It's nice to be able to feel good about eating ice cream -- particularly Ben & Jerry's ice cream. Last year, the Vermont-based company transitioned all plant-based ingredients in its line of products to non-GMO sources, and now the company wants to help other food companies to do the same.
Ben & Jerry's has long put positive social and environmental impact first in its business model. As a Certified Benefit Corporation, this sort of impact is crucial for Ben & Jerry's. Its newest battle has been ensuring that its products are entirely non-GMO, a mission that has turned the company into an ally for all companies seeking to work with non-GMO ingredients due to its encouragement of non-GMO supply chains.
Why Are Non-GMO Supply Chains Important?
Building non-GMO supply chains is an essential way of ensuring that there is a choice of affordable, non-GMO foods on the market. With more and more companies committing to non-GMO products, the current supply chain is having a hard time keeping up. A unique supply chain must be supported, and Ben & Jerry's is in a position to encourage its development.
Andy Barker, the social mission strategy and policy manager for Ben & Jerry’s, told Forbes that currently, the principal difficulties in the move to non-GMO products are due to existing logistics. When creating a non-GMO supply chain, not only must non-GMO sources for different ingredients be developed, but so must infrastructure in order to segregate GMO and non-GMO products. With the demand of big companies like Ben & Jerry's, these tools can become a reality.
How Did Ben & Jerry’s Ice Cream Go Non-GMO?
For Ben & Jerry’s, the decision to opt for entirely non-GMO ingredients wasn’t a simple one to implement. Ben & Jerry’s ice creams and sorbets include dozens of individual ingredients, including marshmallow, chocolate, and caramel, all of which frequently include GMO foods when sourced from traditional outlets. Corn syrup in marshmallows had to come from non-GMO corn, and sugar must come from sugar cane as opposed to GMO sugar beets.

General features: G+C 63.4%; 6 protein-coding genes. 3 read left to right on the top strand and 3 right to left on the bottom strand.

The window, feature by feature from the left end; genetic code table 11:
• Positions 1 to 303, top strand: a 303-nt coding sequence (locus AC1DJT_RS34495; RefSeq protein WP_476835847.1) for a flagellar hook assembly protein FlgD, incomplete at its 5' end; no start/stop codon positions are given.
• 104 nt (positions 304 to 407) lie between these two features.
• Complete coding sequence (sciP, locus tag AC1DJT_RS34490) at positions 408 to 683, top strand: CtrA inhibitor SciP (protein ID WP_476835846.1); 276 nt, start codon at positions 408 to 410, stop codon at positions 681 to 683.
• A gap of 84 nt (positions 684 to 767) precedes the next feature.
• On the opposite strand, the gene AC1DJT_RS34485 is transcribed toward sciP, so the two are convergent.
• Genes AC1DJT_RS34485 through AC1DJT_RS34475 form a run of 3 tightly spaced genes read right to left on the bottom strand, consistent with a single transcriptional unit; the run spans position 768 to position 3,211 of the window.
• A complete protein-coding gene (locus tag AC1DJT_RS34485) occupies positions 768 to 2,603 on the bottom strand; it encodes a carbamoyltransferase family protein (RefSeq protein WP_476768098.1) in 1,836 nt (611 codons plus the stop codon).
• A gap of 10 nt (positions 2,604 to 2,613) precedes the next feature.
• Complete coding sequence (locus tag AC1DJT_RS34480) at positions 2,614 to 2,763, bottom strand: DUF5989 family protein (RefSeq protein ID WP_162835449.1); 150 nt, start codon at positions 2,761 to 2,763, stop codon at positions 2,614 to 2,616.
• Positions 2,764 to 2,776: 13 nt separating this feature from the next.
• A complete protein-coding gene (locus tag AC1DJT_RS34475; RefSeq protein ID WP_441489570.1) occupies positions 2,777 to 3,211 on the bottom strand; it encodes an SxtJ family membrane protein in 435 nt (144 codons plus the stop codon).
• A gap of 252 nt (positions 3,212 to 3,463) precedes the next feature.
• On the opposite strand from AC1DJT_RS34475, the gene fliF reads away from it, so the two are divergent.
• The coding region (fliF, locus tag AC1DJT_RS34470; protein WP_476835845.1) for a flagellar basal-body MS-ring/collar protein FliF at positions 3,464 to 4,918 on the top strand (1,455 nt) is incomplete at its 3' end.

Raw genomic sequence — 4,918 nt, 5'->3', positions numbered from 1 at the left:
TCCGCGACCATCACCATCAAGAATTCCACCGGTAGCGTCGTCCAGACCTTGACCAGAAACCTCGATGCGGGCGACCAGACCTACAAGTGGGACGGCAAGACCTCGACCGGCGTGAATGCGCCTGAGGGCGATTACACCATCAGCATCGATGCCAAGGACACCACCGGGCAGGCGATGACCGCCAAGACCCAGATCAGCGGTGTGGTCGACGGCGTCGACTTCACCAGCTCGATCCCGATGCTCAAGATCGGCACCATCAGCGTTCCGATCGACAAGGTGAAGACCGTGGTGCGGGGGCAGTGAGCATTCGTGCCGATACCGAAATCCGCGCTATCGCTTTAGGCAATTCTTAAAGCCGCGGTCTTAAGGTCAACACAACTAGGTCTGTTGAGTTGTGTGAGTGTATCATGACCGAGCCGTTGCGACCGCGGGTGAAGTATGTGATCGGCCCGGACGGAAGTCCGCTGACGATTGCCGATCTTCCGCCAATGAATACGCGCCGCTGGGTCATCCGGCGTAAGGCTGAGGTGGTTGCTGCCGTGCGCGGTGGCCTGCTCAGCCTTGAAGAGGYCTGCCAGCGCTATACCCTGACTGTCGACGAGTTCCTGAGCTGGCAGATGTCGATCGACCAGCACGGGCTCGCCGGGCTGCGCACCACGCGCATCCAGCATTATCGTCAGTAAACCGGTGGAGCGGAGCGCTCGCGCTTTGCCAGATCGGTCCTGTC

The company began the process of transition in 2012, and by 2014, Ben & Jerry's had reached 94.96 percent non-GMO plant-based ingredients, according to the 2014 sustainability report, and all ice cream flavors sold in pints, quarts, mini-cups, and Scoop Shops are made with non-GMO ingredients today. The only current exceptions are the ice cream bars, but this transition is already a huge start.
“We’ve had historical support for a consumer’s right to know,” says Rob Michelak, the company’s global director of social mission. “With GMO labeling legislation being considered in many states, our home state of Vermont included, we thought this was a time to speak out.”
The Next Step: Broadening Non-GMO Supply Chains
Ben & Jerry's has now teamed up with Green America to help develop non-GMO supply chains throughout the country, but it's not going to be easy.
The more difficult aspect of Ben & Jerry's own transition has been in sourcing dairy. While Ben & Jerry’s sources local Vermont dairy from family farms, much of the dairy is not certified organic, and thus it is nearly certain that the cows are fed a GMO-based diet.
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“We are actively seeking cost-effective options for farmers within our supply chain to convert to non-GMO animal feed," reports the company web page.
While Ben & Jerry's continue's to work on developing its own non-GMO products, it is also helping other companies to progress into non-GMO territory. By teaming up with Green America, Ben & Jerry's is helping with the development of the organization's Center for Sustainability Solutions, a center whose mission statement is to "shift whole industries and sectors towards social, environmental and economic sustainability."
Together, Ben & Jerry's and Green America will be helping make these supply chains -- both for the continued development of Ben & Jerry's own non-GMO initiative and for other companies -- a reality.
Until federal regulations are set, however, developing these infrastructures will be an uphill battle. The company based its non-GMO standards on both the mandatory declaration requirements of European regulations and the GMO labeling laws in Vermont, but national non-GMO regulations will help to continue to create the necessary infrastructures and hold companies to a standard.
This is a start, but there's still a long way to go. Companies like Ben & Jerry's but also Chipotle, Whole Foods, and Trader Joe's, have committed to non-GMO ingredients, thus demanding the development of more non-GMO product lines. As more companies begin to demand non-GMO ingredients, there will be more incentive to develop these infrastructures, and, that means more non-GMO options for everyone.
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Ben & Jerry's image via Shuttesrtock